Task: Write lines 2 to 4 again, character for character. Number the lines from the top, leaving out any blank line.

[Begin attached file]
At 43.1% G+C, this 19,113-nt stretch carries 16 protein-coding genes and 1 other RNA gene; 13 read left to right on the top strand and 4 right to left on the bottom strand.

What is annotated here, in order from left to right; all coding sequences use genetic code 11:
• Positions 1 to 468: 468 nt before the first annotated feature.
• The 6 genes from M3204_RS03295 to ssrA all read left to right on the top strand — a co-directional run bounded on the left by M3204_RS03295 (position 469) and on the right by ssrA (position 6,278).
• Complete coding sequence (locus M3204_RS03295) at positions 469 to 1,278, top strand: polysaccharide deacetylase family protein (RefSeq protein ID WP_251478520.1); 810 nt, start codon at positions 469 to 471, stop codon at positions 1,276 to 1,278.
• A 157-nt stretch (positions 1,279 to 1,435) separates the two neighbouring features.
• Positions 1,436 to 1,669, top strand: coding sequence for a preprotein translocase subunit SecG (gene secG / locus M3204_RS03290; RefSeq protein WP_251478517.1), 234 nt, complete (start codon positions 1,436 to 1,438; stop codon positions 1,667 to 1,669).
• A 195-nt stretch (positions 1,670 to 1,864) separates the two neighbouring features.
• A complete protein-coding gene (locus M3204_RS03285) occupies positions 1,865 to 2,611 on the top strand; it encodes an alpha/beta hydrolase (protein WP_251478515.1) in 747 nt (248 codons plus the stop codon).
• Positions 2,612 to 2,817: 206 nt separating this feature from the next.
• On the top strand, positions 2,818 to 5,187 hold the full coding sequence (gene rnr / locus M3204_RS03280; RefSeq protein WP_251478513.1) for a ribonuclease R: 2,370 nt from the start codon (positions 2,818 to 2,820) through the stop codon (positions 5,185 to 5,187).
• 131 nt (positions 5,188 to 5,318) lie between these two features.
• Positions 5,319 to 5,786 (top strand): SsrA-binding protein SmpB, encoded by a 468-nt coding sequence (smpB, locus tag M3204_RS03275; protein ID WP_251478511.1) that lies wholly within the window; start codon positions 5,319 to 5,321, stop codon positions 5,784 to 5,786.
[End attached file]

What is annotated here, in order from left to right; all coding sequences use genetic code 11:
• Positions 1 to 468: 468 nt before the first annotated feature.
• The 6 genes from M3204_RS03295 to ssrA all read left to right on the top strand — a co-directional run bounded on the left by M3204_RS03295 (position 469) and on the right by ssrA (position 6,278).